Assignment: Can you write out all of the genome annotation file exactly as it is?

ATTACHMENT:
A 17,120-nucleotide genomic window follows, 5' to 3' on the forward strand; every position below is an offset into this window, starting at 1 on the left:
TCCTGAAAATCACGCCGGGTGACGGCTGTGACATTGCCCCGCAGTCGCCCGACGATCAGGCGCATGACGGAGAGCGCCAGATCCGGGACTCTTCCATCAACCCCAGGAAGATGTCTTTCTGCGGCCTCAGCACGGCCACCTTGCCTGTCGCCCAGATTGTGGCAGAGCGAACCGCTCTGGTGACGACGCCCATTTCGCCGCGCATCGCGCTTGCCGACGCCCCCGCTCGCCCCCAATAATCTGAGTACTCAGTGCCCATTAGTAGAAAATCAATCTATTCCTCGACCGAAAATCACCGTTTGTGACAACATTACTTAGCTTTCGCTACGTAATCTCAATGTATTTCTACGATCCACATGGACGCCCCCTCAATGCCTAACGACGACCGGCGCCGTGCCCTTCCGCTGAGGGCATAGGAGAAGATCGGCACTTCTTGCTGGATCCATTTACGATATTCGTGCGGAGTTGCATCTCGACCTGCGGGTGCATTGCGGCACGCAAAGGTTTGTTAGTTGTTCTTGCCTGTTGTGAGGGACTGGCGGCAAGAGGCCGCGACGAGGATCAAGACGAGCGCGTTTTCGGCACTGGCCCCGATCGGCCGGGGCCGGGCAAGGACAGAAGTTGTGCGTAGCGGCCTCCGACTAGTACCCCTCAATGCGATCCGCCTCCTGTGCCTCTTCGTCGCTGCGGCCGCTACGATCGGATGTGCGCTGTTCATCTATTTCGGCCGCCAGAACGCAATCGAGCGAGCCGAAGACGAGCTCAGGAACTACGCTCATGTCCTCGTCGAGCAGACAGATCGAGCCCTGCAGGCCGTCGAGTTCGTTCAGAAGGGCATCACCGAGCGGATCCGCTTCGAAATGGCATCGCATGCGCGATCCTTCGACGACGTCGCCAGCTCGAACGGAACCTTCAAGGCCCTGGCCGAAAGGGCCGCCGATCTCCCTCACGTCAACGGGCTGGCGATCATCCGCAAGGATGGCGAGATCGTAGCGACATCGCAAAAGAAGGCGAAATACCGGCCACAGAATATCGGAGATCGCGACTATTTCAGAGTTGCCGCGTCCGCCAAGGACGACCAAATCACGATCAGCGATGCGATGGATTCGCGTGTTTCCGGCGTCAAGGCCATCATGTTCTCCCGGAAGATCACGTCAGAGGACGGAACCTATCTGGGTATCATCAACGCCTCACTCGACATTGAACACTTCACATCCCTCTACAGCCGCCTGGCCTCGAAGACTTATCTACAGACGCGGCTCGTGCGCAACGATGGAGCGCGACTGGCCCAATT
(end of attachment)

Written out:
A 17,120-nucleotide genomic window follows, 5' to 3' on the forward strand; every position below is an offset into this window, starting at 1 on the left:
TCCTGAAAATCACGCCGGGTGACGGCTGTGACATTGCCCCGCAGTCGCCCGACGATCAGGCGCATGACGGAGAGCGCCAGATCCGGGACTCTTCCATCAACCCCAGGAAGATGTCTTTCTGCGGCCTCAGCACGGCCACCTTGCCTGTCGCCCAGATTGTGGCAGAGCGAACCGCTCTGGTGACGACGCCCATTTCGCCGCGCATCGCGCTTGCCGACGCCCCCGCTCGCCCCCAATAATCTGAGTACTCAGTGCCCATTAGTAGAAAATCAATCTATTCCTCGACCGAAAATCACCGTTTGTGACAACATTACTTAGCTTTCGCTACGTAATCTCAATGTATTTCTACGATCCACATGGACGCCCCCTCAATGCCTAACGACGACCGGCGCCGTGCCCTTCCGCTGAGGGCATAGGAGAAGATCGGCACTTCTTGCTGGATCCATTTACGATATTCGTGCGGAGTTGCATCTCGACCTGCGGGTGCATTGCGGCACGCAAAGGTTTGTTAGTTGTTCTTGCCTGTTGTGAGGGACTGGCGGCAAGAGGCCGCGACGAGGATCAAGACGAGCGCGTTTTCGGCACTGGCCCCGATCGGCCGGGGCCGGGCAAGGACAGAAGTTGTGCGTAGCGGCCTCCGACTAGTACCCCTCAATGCGATCCGCCTCCTGTGCCTCTTCGTCGCTGCGGCCGCTACGATCGGATGTGCGCTGTTCATCTATTTCGGCCGCCAGAACGCAATCGAGCGAGCCGAAGACGAGCTCAGGAACTACGCTCATGTCCTCGTCGAGCAGACAGATCGAGCCCTGCAGGCCGTCGAGTTCGTTCAGAAGGGCATCACCGAGCGGATCCGCTTCGAAATGGCATCGCATGCGCGATCCTTCGACGACGTCGCCAGCTCGAACGGAACCTTCAAGGCCCTGGCCGAAAGGGCCGCCGATCTCCCTCACGTCAACGGGCTGGCGATCATCCGCAAGGATGGCGAGATCGTAGCGACATCGCAAAAGAAGGCGAAATACCGGCCACAGAATATCGGAGATCGCGACTATTTCAGAGTTGCCGCGTCCGCCAAGGACGACCAAATCACGATCAGCGATGCGATGGATTCGCGTGTTTCCGGCGTCAAGGCCATCATGTTCTCCCGGAAGATCACGTCAGAGGACGGAACCTATCTGGGTATCATCAACGCCTCACTCGACATTGAACACTTCACATCCCTCTACAGCCGCCTGGCCTCGAAGACTTATCTACAGACGCGGCTCGTGCGCAACGATGGAGCGCGACTGGCCCAATT